“Dr Jonathan Chase… wealthy, young, handsome. A man with the brightest of futures. A man with the darkest of pasts. From Africa’s deepest recesses, to the rarefied peaks of Tibet, heir to his father’s legacy and the world’s darkest mysteries. Jonathan Chase, master of the secrets that divide man from animal, animal from man… Manimal!”
What was is about?
Everyone loves a high concept TV series and it doesn’t come much higher than this. Dr Jonathan Chase is a square jawed hero with the frankly fantastic ability to transform, at will, into any animal. He uses these unnatural talents to fight crime.
Posing as a suave charmer and wilfully playing up to the stereotype of a wealthy playboy Brit abroad, ‘JC’ is paired with smart and pretty police detective Brook Mackenzie who uncovers his secret. Together with his old war buddy Ty Earl, they make an unlikely yet likeable crime fighting trio taking on gun runners, drug cartels and dodgy Bulgarian diplomats.
From the creative genius of Glen A Larson, producer of the original Battlestar Galatica, Magnum PI and Buck Rogers in the 25th Century, Manimal was a fantastical slice of 1980’s action adventure that owed more than a little to both The Incredible Hulk and Dr Doolittle.
Who was in it?
Simon MacCorkindale (Falcon Crest, Casualty) starred, with Melody Anderson (Flash Gordon) as Brooke Mackenzie. Stalwart US television actors Michael D. Roberts and Reni Santoni, who between them have notched up appearances in pretty much every 80’s and 90’s US TV series you can name, round out the cast with supporting roles as the comic best friend and Police Lieutenant boss respectively.
The pilot episode also guest starred original Bond girl Ursula Andress as a villainous glamourpuss.
The best moment of any Manimal episode had to be the transformations into with Hawk or Panther, which stand up pretty well today. Pre-CGI, it was all achieved with practical effects and designed by SFX guru Stan Winston, who went on to design the Terminator, Predator and the Queen from Aliens.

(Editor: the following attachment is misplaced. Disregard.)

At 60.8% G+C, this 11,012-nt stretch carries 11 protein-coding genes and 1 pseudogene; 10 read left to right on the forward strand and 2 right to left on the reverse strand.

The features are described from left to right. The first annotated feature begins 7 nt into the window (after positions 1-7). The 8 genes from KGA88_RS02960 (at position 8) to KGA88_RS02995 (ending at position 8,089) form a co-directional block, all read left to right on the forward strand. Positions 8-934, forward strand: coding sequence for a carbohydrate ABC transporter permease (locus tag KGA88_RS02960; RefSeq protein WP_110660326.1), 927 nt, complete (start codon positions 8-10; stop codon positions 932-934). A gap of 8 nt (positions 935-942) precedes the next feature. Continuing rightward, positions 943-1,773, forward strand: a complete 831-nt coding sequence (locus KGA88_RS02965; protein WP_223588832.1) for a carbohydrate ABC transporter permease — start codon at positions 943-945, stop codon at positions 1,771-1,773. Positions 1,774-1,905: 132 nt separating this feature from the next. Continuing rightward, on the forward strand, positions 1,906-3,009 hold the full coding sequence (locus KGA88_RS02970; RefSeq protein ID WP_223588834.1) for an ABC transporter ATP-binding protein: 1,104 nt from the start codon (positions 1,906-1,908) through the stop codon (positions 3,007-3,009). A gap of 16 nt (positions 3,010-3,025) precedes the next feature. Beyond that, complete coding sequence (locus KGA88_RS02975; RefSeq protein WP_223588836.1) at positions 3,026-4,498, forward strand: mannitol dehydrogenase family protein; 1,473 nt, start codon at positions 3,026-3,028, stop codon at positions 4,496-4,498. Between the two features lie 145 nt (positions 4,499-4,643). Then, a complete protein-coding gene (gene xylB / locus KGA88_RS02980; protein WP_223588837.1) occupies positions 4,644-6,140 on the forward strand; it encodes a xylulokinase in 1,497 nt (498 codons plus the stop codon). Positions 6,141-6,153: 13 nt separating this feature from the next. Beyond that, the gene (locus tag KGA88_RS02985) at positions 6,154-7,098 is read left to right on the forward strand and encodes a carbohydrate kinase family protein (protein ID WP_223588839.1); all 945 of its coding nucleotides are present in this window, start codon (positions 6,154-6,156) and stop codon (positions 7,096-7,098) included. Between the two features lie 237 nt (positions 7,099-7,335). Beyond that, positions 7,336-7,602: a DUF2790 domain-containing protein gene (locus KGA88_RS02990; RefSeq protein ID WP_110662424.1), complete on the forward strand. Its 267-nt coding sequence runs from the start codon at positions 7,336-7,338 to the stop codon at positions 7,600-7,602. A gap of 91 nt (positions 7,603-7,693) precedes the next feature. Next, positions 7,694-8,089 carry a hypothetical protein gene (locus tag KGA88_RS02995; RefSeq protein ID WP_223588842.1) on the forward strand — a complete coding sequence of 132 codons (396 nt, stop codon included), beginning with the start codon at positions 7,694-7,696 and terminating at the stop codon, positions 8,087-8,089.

Best not to get too bogged down in what happened to JC’s ripped clothes after transformation though, as they miraculously reappeared undamaged every time – even if he was unconscious!
Debuting in 1983 against megasoap Dallas on the night the US found out who shot JR, Manimal struggled to make an impact. After the pilot and a mere seven regular episodes, the network pulled the plug due to low ratings. It was long enough to build a cult following in Europe and be well remembered though.
Fifteen years later, the Manimal returned for a guest spot in another Glen A Larson fantasy series. MacCorkindale reprised the role for an episode where he assisted the ‘Night Man’ in putting an end to the homicidal rampage of a time travelling Jack the Ripper.
Sadly Simon MacCorkindale passed away in 2010, but this vintage slice of 80’s cheese need never be further than your bookshelf as all eight episodes have just been released on DVD. Though it seems unlikely, in interview Glen A. Larson makes frequent references to a proposed movie version. Watch this space!
What are your memories of Manimal? Let us know below…